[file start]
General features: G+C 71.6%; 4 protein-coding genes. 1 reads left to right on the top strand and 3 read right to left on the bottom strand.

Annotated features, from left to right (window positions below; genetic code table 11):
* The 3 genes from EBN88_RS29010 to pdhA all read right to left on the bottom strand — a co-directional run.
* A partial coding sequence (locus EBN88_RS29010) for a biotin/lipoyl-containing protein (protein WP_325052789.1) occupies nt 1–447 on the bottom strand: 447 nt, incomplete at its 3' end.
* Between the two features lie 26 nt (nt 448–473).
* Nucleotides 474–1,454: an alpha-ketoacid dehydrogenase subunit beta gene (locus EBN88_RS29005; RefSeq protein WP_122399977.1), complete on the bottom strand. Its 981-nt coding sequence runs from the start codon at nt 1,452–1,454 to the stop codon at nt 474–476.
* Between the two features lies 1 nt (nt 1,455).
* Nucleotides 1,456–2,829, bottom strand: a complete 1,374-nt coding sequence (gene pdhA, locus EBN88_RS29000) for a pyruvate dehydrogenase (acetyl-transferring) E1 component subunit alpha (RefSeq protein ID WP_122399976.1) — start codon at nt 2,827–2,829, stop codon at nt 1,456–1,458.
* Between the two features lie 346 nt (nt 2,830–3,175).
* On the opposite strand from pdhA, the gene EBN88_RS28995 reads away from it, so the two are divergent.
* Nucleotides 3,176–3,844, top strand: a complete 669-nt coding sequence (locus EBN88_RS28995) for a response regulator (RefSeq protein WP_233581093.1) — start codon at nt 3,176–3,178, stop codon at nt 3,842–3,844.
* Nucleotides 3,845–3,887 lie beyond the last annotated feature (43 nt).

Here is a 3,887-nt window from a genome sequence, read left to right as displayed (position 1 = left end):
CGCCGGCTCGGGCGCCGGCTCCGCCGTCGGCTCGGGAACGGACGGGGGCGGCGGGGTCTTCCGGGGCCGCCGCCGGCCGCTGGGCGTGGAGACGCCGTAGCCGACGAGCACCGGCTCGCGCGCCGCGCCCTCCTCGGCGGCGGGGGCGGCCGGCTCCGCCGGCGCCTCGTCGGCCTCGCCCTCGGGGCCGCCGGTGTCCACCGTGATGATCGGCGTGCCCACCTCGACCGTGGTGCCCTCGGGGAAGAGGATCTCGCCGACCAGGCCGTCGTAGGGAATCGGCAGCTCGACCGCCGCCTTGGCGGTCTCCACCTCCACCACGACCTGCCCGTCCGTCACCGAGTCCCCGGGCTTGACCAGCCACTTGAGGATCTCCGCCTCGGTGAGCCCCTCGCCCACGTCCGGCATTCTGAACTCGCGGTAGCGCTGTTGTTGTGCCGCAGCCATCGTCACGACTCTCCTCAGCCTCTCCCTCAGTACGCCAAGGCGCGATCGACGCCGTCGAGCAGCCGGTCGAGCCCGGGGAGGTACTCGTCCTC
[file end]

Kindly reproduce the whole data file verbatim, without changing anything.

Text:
General features: G+C 71.6%; 4 protein-coding genes. 1 reads left to right on the top strand and 3 read right to left on the bottom strand.

Annotated features, from left to right (window positions below; genetic code table 11):
* The 3 genes from EBN88_RS29010 to pdhA all read right to left on the bottom strand — a co-directional run.
* A partial coding sequence (locus EBN88_RS29010) for a biotin/lipoyl-containing protein (protein WP_325052789.1) occupies nt 1–447 on the bottom strand: 447 nt, incomplete at its 3' end.
* Between the two features lie 26 nt (nt 448–473).
* Nucleotides 474–1,454: an alpha-ketoacid dehydrogenase subunit beta gene (locus EBN88_RS29005; RefSeq protein WP_122399977.1), complete on the bottom strand. Its 981-nt coding sequence runs from the start codon at nt 1,452–1,454 to the stop codon at nt 474–476.
* Between the two features lies 1 nt (nt 1,455).
* Nucleotides 1,456–2,829, bottom strand: a complete 1,374-nt coding sequence (gene pdhA, locus EBN88_RS29000) for a pyruvate dehydrogenase (acetyl-transferring) E1 component subunit alpha (RefSeq protein ID WP_122399976.1) — start codon at nt 2,827–2,829, stop codon at nt 1,456–1,458.
* Between the two features lie 346 nt (nt 2,830–3,175).
* On the opposite strand from pdhA, the gene EBN88_RS28995 reads away from it, so the two are divergent.
* Nucleotides 3,176–3,844, top strand: a complete 669-nt coding sequence (locus EBN88_RS28995) for a response regulator (RefSeq protein WP_233581093.1) — start codon at nt 3,176–3,178, stop codon at nt 3,842–3,844.
* Nucleotides 3,845–3,887 lie beyond the last annotated feature (43 nt).

Here is a 3,887-nt window from a genome sequence, read left to right as displayed (position 1 = left end):
CGCCGGCTCGGGCGCCGGCTCCGCCGTCGGCTCGGGAACGGACGGGGGCGGCGGGGTCTTCCGGGGCCGCCGCCGGCCGCTGGGCGTGGAGACGCCGTAGCCGACGAGCACCGGCTCGCGCGCCGCGCCCTCCTCGGCGGCGGGGGCGGCCGGCTCCGCCGGCGCCTCGTCGGCCTCGCCCTCGGGGCCGCCGGTGTCCACCGTGATGATCGGCGTGCCCACCTCGACCGTGGTGCCCTCGGGGAAGAGGATCTCGCCGACCAGGCCGTCGTAGGGAATCGGCAGCTCGACCGCCGCCTTGGCGGTCTCCACCTCCACCACGACCTGCCCGTCCGTCACCGAGTCCCCGGGCTTGACCAGCCACTTGAGGATCTCCGCCTCGGTGAGCCCCTCGCCCACGTCCGGCATTCTGAACTCGCGGTAGCGCTGTTGTTGTGCCGCAGCCATCGTCACGACTCTCCTCAGCCTCTCCCTCAGTACGCCAAGGCGCGATCGACGCCGTCGAGCAGCCGGTCGAGCCCGGGGAGGTACTCGTCCTC